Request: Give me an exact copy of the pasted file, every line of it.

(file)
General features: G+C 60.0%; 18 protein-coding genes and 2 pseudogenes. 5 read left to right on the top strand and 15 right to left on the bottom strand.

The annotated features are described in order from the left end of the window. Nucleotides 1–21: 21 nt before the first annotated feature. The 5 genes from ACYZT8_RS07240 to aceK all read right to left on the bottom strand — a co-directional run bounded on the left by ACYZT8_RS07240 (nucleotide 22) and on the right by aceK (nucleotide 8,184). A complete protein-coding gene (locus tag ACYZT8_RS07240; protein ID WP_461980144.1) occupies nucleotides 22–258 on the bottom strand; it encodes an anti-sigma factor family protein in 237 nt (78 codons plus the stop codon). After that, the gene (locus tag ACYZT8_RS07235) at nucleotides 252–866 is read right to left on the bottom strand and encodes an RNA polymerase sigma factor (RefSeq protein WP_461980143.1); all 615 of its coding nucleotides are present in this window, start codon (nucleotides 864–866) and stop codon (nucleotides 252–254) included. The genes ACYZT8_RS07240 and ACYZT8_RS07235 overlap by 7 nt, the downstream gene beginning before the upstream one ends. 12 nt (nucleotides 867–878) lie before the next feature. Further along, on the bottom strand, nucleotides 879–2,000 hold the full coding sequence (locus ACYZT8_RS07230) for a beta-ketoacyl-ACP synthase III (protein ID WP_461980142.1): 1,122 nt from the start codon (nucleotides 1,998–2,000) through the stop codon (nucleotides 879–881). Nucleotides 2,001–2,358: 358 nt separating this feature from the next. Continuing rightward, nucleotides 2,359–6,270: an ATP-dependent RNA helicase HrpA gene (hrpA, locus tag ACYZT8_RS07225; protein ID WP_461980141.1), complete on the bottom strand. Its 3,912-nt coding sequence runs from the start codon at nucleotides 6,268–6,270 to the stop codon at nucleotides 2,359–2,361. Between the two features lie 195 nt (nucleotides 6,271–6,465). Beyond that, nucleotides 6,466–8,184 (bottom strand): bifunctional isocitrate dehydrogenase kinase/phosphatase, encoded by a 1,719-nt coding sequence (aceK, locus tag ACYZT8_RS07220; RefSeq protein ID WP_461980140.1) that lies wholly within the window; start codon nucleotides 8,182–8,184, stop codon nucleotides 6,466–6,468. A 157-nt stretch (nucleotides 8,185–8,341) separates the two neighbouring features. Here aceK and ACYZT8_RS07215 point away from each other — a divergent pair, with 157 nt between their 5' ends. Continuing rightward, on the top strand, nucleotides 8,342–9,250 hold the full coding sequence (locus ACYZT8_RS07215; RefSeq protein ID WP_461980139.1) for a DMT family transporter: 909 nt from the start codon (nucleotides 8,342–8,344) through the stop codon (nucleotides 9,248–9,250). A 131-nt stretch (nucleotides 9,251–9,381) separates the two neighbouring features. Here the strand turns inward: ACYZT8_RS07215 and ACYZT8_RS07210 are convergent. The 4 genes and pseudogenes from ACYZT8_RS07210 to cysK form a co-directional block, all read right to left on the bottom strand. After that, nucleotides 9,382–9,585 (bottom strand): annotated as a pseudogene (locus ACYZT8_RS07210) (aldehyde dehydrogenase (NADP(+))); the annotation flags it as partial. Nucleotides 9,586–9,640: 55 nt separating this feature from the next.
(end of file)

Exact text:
General features: G+C 60.0%; 18 protein-coding genes and 2 pseudogenes. 5 read left to right on the top strand and 15 right to left on the bottom strand.

The annotated features are described in order from the left end of the window. Nucleotides 1–21: 21 nt before the first annotated feature. The 5 genes from ACYZT8_RS07240 to aceK all read right to left on the bottom strand — a co-directional run bounded on the left by ACYZT8_RS07240 (nucleotide 22) and on the right by aceK (nucleotide 8,184). A complete protein-coding gene (locus tag ACYZT8_RS07240; protein ID WP_461980144.1) occupies nucleotides 22–258 on the bottom strand; it encodes an anti-sigma factor family protein in 237 nt (78 codons plus the stop codon). After that, the gene (locus tag ACYZT8_RS07235) at nucleotides 252–866 is read right to left on the bottom strand and encodes an RNA polymerase sigma factor (RefSeq protein WP_461980143.1); all 615 of its coding nucleotides are present in this window, start codon (nucleotides 864–866) and stop codon (nucleotides 252–254) included. The genes ACYZT8_RS07240 and ACYZT8_RS07235 overlap by 7 nt, the downstream gene beginning before the upstream one ends. 12 nt (nucleotides 867–878) lie before the next feature. Further along, on the bottom strand, nucleotides 879–2,000 hold the full coding sequence (locus ACYZT8_RS07230) for a beta-ketoacyl-ACP synthase III (protein ID WP_461980142.1): 1,122 nt from the start codon (nucleotides 1,998–2,000) through the stop codon (nucleotides 879–881). Nucleotides 2,001–2,358: 358 nt separating this feature from the next. Continuing rightward, nucleotides 2,359–6,270: an ATP-dependent RNA helicase HrpA gene (hrpA, locus tag ACYZT8_RS07225; protein ID WP_461980141.1), complete on the bottom strand. Its 3,912-nt coding sequence runs from the start codon at nucleotides 6,268–6,270 to the stop codon at nucleotides 2,359–2,361. Between the two features lie 195 nt (nucleotides 6,271–6,465). Beyond that, nucleotides 6,466–8,184 (bottom strand): bifunctional isocitrate dehydrogenase kinase/phosphatase, encoded by a 1,719-nt coding sequence (aceK, locus tag ACYZT8_RS07220; RefSeq protein ID WP_461980140.1) that lies wholly within the window; start codon nucleotides 8,182–8,184, stop codon nucleotides 6,466–6,468. A 157-nt stretch (nucleotides 8,185–8,341) separates the two neighbouring features. Here aceK and ACYZT8_RS07215 point away from each other — a divergent pair, with 157 nt between their 5' ends. Continuing rightward, on the top strand, nucleotides 8,342–9,250 hold the full coding sequence (locus ACYZT8_RS07215; RefSeq protein ID WP_461980139.1) for a DMT family transporter: 909 nt from the start codon (nucleotides 8,342–8,344) through the stop codon (nucleotides 9,248–9,250). A 131-nt stretch (nucleotides 9,251–9,381) separates the two neighbouring features. Here the strand turns inward: ACYZT8_RS07215 and ACYZT8_RS07210 are convergent. The 4 genes and pseudogenes from ACYZT8_RS07210 to cysK form a co-directional block, all read right to left on the bottom strand. After that, nucleotides 9,382–9,585 (bottom strand): annotated as a pseudogene (locus ACYZT8_RS07210) (aldehyde dehydrogenase (NADP(+))); the annotation flags it as partial. Nucleotides 9,586–9,640: 55 nt separating this feature from the next.